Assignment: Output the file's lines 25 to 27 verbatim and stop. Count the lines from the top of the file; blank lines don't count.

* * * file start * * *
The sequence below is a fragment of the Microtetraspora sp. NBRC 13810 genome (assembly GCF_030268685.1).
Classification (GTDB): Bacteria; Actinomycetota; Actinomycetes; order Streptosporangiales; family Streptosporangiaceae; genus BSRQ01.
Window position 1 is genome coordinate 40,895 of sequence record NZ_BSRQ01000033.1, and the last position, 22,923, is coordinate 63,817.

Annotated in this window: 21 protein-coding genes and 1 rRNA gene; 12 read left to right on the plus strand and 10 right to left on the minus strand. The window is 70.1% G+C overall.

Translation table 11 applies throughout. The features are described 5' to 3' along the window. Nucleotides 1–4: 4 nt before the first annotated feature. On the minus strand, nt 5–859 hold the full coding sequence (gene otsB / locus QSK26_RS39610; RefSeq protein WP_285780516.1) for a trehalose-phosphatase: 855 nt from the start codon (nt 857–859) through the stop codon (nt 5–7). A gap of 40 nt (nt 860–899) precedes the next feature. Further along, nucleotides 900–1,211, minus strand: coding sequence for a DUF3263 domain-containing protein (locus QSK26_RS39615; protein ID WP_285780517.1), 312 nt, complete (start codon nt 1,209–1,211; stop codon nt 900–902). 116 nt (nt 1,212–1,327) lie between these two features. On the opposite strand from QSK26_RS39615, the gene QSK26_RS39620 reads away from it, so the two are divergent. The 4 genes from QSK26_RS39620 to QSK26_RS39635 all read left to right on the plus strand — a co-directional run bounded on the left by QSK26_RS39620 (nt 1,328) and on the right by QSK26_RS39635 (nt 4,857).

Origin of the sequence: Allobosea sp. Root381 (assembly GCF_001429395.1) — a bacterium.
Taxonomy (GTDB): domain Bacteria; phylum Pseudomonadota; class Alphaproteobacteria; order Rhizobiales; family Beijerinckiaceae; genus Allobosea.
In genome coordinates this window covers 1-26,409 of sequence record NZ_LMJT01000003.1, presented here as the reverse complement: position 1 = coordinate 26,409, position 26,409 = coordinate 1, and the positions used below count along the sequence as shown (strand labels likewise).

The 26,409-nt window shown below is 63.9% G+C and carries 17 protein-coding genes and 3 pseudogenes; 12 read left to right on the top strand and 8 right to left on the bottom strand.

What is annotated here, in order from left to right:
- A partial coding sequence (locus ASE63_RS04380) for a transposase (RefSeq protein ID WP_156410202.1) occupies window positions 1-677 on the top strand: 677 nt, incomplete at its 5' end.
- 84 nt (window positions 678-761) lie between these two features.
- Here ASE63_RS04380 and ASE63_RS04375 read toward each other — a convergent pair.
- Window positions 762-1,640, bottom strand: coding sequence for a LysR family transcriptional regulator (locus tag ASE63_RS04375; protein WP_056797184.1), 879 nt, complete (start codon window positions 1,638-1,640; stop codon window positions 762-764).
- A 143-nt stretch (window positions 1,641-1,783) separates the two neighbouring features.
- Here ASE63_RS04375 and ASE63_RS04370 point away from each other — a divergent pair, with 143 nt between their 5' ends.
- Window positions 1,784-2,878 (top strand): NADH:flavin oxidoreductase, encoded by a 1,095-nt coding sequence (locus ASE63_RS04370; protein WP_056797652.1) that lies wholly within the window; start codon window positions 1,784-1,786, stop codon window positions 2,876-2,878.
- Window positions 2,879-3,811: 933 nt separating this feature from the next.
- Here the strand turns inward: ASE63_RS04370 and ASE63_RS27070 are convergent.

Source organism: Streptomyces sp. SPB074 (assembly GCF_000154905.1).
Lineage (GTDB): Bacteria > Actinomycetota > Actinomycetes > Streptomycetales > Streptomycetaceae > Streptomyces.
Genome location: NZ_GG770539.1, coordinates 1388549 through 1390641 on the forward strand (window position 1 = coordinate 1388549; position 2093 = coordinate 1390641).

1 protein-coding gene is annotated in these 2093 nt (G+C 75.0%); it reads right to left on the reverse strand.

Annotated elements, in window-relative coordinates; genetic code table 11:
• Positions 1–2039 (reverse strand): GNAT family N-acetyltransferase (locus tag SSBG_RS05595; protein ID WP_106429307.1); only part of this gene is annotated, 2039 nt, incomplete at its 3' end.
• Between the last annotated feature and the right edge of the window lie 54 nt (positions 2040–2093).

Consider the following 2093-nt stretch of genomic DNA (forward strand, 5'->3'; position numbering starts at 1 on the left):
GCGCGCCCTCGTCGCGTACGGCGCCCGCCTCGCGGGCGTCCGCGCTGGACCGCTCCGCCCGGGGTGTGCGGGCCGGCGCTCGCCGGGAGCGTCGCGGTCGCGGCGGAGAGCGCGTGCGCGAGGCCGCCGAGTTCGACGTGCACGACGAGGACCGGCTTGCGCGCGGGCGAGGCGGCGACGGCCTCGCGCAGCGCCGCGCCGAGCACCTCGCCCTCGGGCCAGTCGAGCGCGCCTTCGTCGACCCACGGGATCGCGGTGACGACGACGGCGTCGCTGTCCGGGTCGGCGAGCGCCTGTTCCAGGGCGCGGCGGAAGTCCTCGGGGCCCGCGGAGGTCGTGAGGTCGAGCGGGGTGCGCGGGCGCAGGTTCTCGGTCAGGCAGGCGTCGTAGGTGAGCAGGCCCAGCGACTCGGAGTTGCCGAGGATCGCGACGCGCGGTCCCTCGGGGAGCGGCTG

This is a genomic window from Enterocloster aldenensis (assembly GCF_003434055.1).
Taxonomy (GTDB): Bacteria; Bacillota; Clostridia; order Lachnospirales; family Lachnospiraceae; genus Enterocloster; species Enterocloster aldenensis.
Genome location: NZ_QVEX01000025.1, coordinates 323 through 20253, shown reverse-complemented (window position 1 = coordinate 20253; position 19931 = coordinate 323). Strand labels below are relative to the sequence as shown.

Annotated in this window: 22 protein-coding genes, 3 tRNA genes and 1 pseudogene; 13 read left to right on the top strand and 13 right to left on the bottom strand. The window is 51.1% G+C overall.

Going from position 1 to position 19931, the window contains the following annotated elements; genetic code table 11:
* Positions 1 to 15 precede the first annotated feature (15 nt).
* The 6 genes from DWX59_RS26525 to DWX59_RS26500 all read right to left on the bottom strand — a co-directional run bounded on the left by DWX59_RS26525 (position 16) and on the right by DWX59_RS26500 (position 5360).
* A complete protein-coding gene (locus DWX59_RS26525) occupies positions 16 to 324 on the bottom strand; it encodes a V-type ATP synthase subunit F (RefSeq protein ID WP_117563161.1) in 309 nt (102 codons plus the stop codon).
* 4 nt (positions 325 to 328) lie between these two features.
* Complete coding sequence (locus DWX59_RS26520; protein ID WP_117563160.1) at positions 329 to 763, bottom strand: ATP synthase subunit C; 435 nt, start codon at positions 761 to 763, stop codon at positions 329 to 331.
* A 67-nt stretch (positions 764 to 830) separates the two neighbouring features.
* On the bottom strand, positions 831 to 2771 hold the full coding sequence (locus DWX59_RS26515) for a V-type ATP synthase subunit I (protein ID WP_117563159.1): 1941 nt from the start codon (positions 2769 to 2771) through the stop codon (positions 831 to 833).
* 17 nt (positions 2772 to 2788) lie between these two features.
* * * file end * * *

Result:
• Positions 1–2039 (reverse strand): GNAT family N-acetyltransferase (locus tag SSBG_RS05595; protein ID WP_106429307.1); only part of this gene is annotated, 2039 nt, incomplete at its 3' end.
• Between the last annotated feature and the right edge of the window lie 54 nt (positions 2040–2093).

Consider the following 2093-nt stretch of genomic DNA (forward strand, 5'->3'; position numbering starts at 1 on the left):